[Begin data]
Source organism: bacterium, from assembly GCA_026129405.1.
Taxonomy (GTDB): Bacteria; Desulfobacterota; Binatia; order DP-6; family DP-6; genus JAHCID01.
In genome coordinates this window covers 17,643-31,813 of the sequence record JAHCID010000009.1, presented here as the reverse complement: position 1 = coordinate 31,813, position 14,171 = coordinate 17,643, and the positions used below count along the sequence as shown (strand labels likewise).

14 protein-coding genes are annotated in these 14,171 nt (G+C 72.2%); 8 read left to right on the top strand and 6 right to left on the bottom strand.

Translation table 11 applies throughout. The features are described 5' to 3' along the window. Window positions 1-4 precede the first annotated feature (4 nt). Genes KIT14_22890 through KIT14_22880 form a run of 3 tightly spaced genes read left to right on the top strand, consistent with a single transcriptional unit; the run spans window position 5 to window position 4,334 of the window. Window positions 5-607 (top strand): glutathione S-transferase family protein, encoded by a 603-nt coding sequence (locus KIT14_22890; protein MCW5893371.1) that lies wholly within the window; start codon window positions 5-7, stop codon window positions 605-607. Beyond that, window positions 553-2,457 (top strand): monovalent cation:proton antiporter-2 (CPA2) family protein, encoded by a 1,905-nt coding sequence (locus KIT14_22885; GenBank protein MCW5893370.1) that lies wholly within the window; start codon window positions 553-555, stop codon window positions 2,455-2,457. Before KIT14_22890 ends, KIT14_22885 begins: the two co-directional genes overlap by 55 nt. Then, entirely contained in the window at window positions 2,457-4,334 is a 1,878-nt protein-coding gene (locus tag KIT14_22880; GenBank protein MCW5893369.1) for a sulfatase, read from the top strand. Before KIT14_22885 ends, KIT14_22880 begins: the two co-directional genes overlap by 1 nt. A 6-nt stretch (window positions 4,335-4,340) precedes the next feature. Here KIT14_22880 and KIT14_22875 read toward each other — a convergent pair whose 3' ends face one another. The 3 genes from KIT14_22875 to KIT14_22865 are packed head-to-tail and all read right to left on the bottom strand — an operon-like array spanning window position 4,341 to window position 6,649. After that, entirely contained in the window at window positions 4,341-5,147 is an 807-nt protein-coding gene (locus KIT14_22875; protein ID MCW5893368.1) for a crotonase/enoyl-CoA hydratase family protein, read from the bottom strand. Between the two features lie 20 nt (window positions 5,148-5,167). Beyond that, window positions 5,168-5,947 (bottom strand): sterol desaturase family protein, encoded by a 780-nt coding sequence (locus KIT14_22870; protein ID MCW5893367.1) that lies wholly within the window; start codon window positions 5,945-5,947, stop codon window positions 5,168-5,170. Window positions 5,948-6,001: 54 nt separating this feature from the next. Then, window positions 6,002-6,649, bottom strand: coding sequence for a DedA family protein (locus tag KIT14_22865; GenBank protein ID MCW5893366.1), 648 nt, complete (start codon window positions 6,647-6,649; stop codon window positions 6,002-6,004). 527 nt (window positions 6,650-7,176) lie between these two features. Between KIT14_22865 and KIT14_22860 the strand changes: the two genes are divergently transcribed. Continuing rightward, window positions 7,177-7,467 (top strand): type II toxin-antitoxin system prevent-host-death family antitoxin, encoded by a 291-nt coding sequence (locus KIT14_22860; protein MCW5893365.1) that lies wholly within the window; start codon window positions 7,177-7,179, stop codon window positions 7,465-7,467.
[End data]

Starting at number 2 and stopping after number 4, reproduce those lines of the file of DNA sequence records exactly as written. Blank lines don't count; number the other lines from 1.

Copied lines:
Taxonomy (GTDB): Bacteria; Desulfobacterota; Binatia; order DP-6; family DP-6; genus JAHCID01.
In genome coordinates this window covers 17,643-31,813 of the sequence record JAHCID010000009.1, presented here as the reverse complement: position 1 = coordinate 31,813, position 14,171 = coordinate 17,643, and the positions used below count along the sequence as shown (strand labels likewise).

14 protein-coding genes are annotated in these 14,171 nt (G+C 72.2%); 8 read left to right on the top strand and 6 right to left on the bottom strand.